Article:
The Role of Patient-Physician Communication on the Use of Hydroxyurea in Adult Patients with Sickle Cell Disease

  • Sarah M. Jabour
  • Sara Beachy
  • Shayna Coburn
  • Sophie Lanzkron
  • Michelle N. EakinEmail author



This qualitative study analyzed the perspective of patients living with sickle cell disease (SCD) on their process of deciding whether to take hydroxyurea (HU), and the role of physician communication in patients’ decision-making process.


From October 2015 to July 2016, we conducted semi-structured interviews among patients with SCD (N = 20) that were audio-recorded and transcribed. Participants were ≥ 18 years old, a patient of an urban adult sickle cell center, able to provide informed consent, and English-speaking. We iteratively developed codes and used thematic analysis to organize the key themes.


Most participants were female (65%), middle aged (M = 44, SD = 12.2), and 55% were prescribed HU for an average of 10.4 (SD = 4.7) years. Participants described 3 key factors that influenced their decision regarding HU treatment: (1) lifestyle, (2) health status, and (3) HU characteristics. Four themes emerged about provider communication and HU treatment decisions: (1) provider’s advisement, (2) shared decision-making, (3) “wrestled,” and (4) not feeling heard.


Providers who engaged in shared decision–making empowered participants to decide whether to start HU treatment. Participants who felt their providers were not listening to their concerns expressed disengaging from HU treatment. During discussions about HU with patients living with SCD, providers must understand the multi-faceted aspects that impact patients’ decision and empower patients to engage in such discussions. Further research is needed to understand the role of shared decision-making among patients with SCD to improve management of SCD.


Sickle cell disease Patient-provider communication Shared decision-making, hydroxyurea 



We wish to thank the participants who participated in this study. We thank Yetunde Olagbaju for her help organizing the data collection. We thank Dr. Anne K. Monroe for her support.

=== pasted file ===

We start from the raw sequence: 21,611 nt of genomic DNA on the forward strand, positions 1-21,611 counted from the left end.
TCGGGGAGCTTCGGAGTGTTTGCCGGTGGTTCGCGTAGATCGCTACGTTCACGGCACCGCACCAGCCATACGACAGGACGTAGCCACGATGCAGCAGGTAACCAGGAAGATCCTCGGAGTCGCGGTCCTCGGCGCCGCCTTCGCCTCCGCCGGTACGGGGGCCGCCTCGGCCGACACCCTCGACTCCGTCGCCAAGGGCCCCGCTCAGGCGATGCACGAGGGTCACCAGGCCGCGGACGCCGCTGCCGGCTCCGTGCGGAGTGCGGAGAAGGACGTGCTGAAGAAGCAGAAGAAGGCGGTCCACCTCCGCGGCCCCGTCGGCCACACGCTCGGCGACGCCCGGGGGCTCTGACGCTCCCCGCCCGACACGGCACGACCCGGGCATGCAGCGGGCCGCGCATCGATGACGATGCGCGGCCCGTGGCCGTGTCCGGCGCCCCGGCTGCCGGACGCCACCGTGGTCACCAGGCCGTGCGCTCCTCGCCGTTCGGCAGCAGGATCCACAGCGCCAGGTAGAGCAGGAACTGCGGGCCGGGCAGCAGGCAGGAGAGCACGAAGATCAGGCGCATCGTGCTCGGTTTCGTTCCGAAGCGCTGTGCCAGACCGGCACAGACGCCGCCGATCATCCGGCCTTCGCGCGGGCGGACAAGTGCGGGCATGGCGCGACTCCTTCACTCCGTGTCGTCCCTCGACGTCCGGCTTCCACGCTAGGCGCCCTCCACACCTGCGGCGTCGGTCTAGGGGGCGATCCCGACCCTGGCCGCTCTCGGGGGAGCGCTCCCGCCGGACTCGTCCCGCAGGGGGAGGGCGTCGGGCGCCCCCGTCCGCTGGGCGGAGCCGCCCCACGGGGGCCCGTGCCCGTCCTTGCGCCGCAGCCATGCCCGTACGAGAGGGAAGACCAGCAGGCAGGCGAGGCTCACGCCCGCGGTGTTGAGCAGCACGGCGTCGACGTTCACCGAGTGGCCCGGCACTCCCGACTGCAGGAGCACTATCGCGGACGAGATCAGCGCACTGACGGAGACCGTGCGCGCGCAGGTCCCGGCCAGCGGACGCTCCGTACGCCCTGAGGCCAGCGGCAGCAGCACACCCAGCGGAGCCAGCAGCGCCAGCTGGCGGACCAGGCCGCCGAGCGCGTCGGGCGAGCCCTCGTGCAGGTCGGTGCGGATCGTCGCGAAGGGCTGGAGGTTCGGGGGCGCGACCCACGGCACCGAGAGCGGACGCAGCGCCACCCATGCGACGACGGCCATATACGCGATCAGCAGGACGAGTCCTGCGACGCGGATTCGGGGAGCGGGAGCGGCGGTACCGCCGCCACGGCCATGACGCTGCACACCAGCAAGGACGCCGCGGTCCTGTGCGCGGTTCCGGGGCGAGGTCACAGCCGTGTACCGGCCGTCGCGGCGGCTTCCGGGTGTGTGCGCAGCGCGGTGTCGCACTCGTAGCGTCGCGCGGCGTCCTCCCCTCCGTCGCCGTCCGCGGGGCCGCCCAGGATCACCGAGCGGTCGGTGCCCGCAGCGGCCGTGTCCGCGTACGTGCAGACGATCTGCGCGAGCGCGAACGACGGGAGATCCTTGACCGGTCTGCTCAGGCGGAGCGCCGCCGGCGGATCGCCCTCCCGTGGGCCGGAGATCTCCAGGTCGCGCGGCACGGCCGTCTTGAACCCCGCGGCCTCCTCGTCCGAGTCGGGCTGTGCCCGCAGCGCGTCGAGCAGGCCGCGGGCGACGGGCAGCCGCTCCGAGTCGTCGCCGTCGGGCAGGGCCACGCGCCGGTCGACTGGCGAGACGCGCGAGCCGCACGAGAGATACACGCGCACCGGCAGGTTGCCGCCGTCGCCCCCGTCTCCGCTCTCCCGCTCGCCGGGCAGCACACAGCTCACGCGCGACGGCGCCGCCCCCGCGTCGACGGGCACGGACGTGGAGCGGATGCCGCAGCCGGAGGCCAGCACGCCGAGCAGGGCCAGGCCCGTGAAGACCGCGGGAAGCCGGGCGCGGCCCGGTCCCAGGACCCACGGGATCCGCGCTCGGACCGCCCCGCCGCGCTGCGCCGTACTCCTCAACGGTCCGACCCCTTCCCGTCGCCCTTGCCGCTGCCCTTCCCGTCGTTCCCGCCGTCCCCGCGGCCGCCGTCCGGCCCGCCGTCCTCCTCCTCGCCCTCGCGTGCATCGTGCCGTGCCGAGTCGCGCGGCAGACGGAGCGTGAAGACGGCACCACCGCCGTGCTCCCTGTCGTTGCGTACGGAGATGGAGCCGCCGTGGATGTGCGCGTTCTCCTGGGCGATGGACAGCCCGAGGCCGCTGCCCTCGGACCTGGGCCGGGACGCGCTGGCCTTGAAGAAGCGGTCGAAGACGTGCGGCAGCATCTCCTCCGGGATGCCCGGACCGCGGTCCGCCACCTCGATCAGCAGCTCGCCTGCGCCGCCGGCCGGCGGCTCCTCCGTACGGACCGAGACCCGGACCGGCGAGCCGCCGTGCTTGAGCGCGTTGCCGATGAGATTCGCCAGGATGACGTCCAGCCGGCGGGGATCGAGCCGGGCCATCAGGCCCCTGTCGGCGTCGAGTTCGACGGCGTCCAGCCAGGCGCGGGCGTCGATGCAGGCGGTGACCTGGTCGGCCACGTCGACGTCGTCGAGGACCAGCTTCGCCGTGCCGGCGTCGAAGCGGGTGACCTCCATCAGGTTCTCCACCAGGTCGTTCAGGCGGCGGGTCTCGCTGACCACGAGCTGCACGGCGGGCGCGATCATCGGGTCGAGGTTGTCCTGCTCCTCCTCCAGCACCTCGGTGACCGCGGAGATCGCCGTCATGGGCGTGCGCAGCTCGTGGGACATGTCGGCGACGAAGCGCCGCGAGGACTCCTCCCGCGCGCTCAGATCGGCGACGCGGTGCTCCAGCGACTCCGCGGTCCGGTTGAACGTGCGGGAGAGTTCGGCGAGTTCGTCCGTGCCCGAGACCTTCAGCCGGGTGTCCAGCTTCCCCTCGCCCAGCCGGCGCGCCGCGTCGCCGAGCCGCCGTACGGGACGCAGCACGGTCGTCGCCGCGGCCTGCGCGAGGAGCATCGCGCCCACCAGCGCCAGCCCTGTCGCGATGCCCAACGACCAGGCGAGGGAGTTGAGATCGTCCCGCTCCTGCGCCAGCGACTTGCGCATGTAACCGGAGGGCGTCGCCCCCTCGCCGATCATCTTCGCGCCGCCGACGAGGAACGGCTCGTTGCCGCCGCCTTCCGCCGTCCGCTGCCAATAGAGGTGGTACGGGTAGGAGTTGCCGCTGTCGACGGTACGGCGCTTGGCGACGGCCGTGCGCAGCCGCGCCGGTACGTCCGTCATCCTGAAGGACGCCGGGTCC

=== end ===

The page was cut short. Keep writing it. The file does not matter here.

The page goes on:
This work received financial support from the National Heart, Lung, and Blood Institute R34 113438.

Compliance with Ethical Standards

Informed Consent and Patient Details Statement

All procedures performed in this study involving human participants were in accordance with the ethical standards of the institutional research committee (Johns Hopkins Institutional Review Board: IRB00073658) and with the 1964 Helsinki declaration and its later amendments or comparable ethical standards. Informed consent was obtained from all individual participants included in the study.

Conflict of Interest

The authors declare that they have no conflict of interest.

Supplementary material

40615_2019_625_MOESM1_ESM.docx (87 kb)
ESM 1 (DOCX 87 kb)


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Copyright information

© W. Montague Cobb-NMA Health Institute 2019

Authors and Affiliations

  • Sarah M. Jabour
    • 1
  • Sara Beachy
    • 2
  • Shayna Coburn
    • 3
    • 4
  • Sophie Lanzkron
    • 5
  • Michelle N. Eakin
    • 6
    Email author
  1. 1.Division of General Internal MedicineJohns Hopkins UniversityBaltimoreUSA
  2. 2.Department of Education and Health ServicesLehigh UniversityBethlehemUSA
  3. 3.Children’s National Health SystemWashington, D.C.USA
  4. 4.The George Washington UniversityWashington, D.C.USA
  5. 5.Division of HematologyJohns Hopkins UniversityBaltimoreUSA
  6. 6.Division of Pulmonary and Critical Care MedicineJohns Hopkins UniversityBaltimoreUSA

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